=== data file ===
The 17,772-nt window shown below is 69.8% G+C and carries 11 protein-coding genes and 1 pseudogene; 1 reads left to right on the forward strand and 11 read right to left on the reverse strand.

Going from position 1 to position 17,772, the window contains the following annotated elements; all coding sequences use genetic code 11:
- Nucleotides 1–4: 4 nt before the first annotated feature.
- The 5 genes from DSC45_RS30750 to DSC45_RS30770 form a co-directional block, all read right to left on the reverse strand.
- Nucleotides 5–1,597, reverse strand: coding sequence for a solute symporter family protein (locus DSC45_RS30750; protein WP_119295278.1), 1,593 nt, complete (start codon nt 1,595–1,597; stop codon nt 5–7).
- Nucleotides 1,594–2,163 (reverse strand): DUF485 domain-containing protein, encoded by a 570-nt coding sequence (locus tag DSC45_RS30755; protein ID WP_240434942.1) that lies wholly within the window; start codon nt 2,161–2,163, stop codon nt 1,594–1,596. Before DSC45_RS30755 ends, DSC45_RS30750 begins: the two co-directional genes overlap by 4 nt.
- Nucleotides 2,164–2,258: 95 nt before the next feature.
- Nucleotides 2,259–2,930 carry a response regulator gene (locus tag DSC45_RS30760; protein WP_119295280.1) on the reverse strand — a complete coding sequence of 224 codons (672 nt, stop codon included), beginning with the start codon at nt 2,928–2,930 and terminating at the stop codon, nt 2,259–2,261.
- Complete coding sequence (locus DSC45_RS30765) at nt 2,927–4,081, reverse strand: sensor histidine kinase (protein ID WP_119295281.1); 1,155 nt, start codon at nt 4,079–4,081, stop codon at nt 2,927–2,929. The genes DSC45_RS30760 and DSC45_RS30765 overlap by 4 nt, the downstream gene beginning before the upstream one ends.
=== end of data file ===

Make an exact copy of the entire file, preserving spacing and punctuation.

The 17,772-nt window shown below is 69.8% G+C and carries 11 protein-coding genes and 1 pseudogene; 1 reads left to right on the forward strand and 11 read right to left on the reverse strand.

Going from position 1 to position 17,772, the window contains the following annotated elements; all coding sequences use genetic code 11:
- Nucleotides 1–4: 4 nt before the first annotated feature.
- The 5 genes from DSC45_RS30750 to DSC45_RS30770 form a co-directional block, all read right to left on the reverse strand.
- Nucleotides 5–1,597, reverse strand: coding sequence for a solute symporter family protein (locus DSC45_RS30750; protein WP_119295278.1), 1,593 nt, complete (start codon nt 1,595–1,597; stop codon nt 5–7).
- Nucleotides 1,594–2,163 (reverse strand): DUF485 domain-containing protein, encoded by a 570-nt coding sequence (locus tag DSC45_RS30755; protein ID WP_240434942.1) that lies wholly within the window; start codon nt 2,161–2,163, stop codon nt 1,594–1,596. Before DSC45_RS30755 ends, DSC45_RS30750 begins: the two co-directional genes overlap by 4 nt.
- Nucleotides 2,164–2,258: 95 nt before the next feature.
- Nucleotides 2,259–2,930 carry a response regulator gene (locus tag DSC45_RS30760; protein WP_119295280.1) on the reverse strand — a complete coding sequence of 224 codons (672 nt, stop codon included), beginning with the start codon at nt 2,928–2,930 and terminating at the stop codon, nt 2,259–2,261.
- Complete coding sequence (locus DSC45_RS30765) at nt 2,927–4,081, reverse strand: sensor histidine kinase (protein ID WP_119295281.1); 1,155 nt, start codon at nt 4,079–4,081, stop codon at nt 2,927–2,929. The genes DSC45_RS30760 and DSC45_RS30765 overlap by 4 nt, the downstream gene beginning before the upstream one ends.